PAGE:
It may come as a surprise, but your choice of crankshaft can include concerns about valve timing, header sizing, and (in some cases) intake manifold choices. In the process of making such a selection, it may be helpful to first consider the functional environment in which cranks operate.
For example, the flow of cylinder pressure as applied to a crankshaft is neither linear nor constant, in terms of loading amplitude. And while such pressure is applied in a pulsating fashion, as a function of rpm, it nonetheless amounts to a series of loads applied to an object that tends to deflect in both positive (direction of load) and negative (reaction to loads) directions. Given sufficient time to react, this oscillating of positive and negative deflection of a crank tries to become oscillatory about the part's axis of rotation. It's during this conversion of reciprocating motion (pistons) into rotary motion (torque) that crankshafts must absorb the punishment.
Now let's get the subject of torque out of the way. Torque may be defined as a load imposed on an object at some distance from its centerline or axis of rotation. If the load is measured in pounds and distance in feet, the product of the two is defined in pound-feet. Whether motion is created or not, the load applied amounts to torque. Note there is no reference to time. Torque is applied but there is no element of time. However, when torque is applied, causing rotary motion to occur, time enters the equation and the result is horsepower (torque measured over a period of time).
What does this have to do with a crankshaft? Well, every firing impulse loads a crank at some point along its length. The load initially creates rotary motion, but even as it begins to rotate, that part of the crank (crank pin and arm) begins to oscillate; first in the direction of rotation and then opposite to that direction... even as the crank continues to rotate in its primary direction. Imagine the complex system of firing impulses created throughout a given rpm range, turning a crankshaft into a maze of elastic loadings that are essentially unavoidable. It's little wonder why crankshafts are a vital and critical part of any engine intended for racing?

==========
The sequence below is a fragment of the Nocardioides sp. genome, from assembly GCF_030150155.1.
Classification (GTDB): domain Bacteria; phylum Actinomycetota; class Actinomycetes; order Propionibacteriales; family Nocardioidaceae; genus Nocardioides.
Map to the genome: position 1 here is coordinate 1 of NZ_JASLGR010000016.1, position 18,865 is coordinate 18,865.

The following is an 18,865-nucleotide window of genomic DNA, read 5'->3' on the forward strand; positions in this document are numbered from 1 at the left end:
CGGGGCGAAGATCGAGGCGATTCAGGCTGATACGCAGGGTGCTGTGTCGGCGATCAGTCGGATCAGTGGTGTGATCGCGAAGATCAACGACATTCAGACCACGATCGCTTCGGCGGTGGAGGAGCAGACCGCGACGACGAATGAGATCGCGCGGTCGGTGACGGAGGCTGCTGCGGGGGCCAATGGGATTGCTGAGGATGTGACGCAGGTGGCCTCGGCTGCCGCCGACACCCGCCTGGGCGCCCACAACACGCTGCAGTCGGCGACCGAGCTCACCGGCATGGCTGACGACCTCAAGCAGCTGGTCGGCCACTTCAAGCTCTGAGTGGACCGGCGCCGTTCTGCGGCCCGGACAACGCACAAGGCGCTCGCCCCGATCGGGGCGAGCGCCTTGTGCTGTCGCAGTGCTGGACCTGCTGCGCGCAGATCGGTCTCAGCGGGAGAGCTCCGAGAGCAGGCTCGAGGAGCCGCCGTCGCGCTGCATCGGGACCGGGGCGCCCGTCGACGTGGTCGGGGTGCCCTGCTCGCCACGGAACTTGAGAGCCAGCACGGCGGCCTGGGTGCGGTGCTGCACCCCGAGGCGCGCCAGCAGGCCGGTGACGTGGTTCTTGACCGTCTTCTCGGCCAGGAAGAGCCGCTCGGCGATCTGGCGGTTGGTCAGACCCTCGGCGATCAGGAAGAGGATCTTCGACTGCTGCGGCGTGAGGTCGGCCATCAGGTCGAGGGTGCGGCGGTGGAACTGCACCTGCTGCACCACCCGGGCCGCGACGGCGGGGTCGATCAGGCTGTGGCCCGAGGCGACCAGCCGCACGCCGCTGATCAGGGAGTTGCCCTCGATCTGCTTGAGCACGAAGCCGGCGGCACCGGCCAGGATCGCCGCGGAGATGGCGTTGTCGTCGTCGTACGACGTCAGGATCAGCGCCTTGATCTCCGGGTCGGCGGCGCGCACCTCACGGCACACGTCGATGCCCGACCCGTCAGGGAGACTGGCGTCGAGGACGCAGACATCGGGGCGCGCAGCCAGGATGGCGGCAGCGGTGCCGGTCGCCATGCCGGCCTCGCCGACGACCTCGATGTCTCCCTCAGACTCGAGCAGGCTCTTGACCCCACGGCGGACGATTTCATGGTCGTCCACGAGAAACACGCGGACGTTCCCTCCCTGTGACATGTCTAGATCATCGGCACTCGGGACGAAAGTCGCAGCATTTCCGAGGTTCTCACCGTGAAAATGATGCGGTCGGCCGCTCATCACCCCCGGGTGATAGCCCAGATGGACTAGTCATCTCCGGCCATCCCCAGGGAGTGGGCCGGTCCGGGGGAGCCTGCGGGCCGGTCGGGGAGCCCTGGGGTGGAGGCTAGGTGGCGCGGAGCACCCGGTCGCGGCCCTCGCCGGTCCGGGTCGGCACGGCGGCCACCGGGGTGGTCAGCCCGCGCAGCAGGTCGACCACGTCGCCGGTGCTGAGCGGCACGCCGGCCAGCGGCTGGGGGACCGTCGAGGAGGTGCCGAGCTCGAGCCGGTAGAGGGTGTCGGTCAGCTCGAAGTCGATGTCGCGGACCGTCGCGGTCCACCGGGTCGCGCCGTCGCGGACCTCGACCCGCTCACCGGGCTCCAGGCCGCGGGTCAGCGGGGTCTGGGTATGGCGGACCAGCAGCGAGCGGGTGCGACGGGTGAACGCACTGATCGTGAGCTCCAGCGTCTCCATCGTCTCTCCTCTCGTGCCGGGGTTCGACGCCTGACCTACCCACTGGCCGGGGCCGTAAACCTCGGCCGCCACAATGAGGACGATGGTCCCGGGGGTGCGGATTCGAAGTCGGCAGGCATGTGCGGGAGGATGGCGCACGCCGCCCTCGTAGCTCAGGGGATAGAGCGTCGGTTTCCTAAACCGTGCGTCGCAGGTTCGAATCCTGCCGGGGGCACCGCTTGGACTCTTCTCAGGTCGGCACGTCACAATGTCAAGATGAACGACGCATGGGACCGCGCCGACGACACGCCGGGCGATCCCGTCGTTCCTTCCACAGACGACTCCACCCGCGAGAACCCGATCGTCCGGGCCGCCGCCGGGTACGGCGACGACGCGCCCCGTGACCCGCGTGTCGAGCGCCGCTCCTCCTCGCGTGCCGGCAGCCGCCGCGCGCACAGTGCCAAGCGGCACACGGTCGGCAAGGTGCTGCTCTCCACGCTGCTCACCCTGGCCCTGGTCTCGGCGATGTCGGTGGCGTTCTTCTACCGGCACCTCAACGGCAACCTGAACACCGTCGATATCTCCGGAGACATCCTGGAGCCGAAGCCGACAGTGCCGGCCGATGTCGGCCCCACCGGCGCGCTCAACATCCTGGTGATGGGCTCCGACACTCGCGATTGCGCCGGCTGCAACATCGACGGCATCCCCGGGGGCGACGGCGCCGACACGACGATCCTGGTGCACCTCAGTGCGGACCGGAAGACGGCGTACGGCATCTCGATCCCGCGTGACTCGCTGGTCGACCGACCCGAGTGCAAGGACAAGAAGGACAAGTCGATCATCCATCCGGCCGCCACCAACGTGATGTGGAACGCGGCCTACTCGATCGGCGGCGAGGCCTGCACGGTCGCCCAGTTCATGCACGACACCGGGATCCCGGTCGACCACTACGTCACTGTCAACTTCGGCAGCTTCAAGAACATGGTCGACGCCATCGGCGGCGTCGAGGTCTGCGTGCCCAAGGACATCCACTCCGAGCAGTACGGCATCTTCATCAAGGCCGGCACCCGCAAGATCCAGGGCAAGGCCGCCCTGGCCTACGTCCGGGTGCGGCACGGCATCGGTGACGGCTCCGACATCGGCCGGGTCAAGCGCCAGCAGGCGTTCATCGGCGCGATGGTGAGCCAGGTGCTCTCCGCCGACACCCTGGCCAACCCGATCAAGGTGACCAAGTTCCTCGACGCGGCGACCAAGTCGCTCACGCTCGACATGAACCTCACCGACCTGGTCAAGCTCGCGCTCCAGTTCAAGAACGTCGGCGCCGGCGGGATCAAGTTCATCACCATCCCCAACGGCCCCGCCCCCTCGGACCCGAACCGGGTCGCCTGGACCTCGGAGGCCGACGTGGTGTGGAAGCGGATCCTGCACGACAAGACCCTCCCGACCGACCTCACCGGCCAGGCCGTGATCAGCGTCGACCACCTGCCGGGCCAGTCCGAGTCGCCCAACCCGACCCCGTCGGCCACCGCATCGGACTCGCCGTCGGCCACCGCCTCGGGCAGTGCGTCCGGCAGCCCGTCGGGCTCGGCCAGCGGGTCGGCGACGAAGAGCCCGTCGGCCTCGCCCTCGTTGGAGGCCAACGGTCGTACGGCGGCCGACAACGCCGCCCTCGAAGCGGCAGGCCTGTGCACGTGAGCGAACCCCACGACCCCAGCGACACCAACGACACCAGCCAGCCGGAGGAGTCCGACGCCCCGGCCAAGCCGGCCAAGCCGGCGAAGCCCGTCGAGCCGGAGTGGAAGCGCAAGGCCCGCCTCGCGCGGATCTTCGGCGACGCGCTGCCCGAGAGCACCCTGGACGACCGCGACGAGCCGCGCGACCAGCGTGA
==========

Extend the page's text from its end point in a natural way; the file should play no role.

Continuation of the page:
Now let's talk about crankshaft mass (weight), particularly as an engine is accelerated through its operational range of rpm. Suppose we link this to another term; "transient torque." Especially under load, this is a condition that contemplates how quickly rpm can be achieved. From a practical standpoint, we're talking about how rapidly an engine can accelerate under load at sudden WOT Interestingly, if we were tasked to measure an engine's transient torque characteristics, it would require the rotational acceleration against a mass (such as a flywheel) that approximates the weight of the car in which it will be installed. This type of test protocol shouldn't be confused with so-called "acceleration" tests that simply involve the controlled unloading of a dyno's power absorption unit at X-rpm/second. But we digress.
It's fair to say that racing engines are typically required to accelerate and decelerate on a fairly consistent basis, Superspeedway Cup engines leaning toward an exception to this notion. As a result, crankshaft mass can obviously affect how quickly an engine accelerates, or decelerates (brakes), for that matter. Of course, there are factors other than mass that affect these changes in crankshaft energy. Included among them are the type of crank material, stroke length, distribution of mass, throw design, and ability to shed oil (particularly in wet-sump engines). Keep also in mind that as a crankshaft is distorted or "flexes" during normal operation, energy is lost to the system that tends to reduce net useable torque at the flywheel.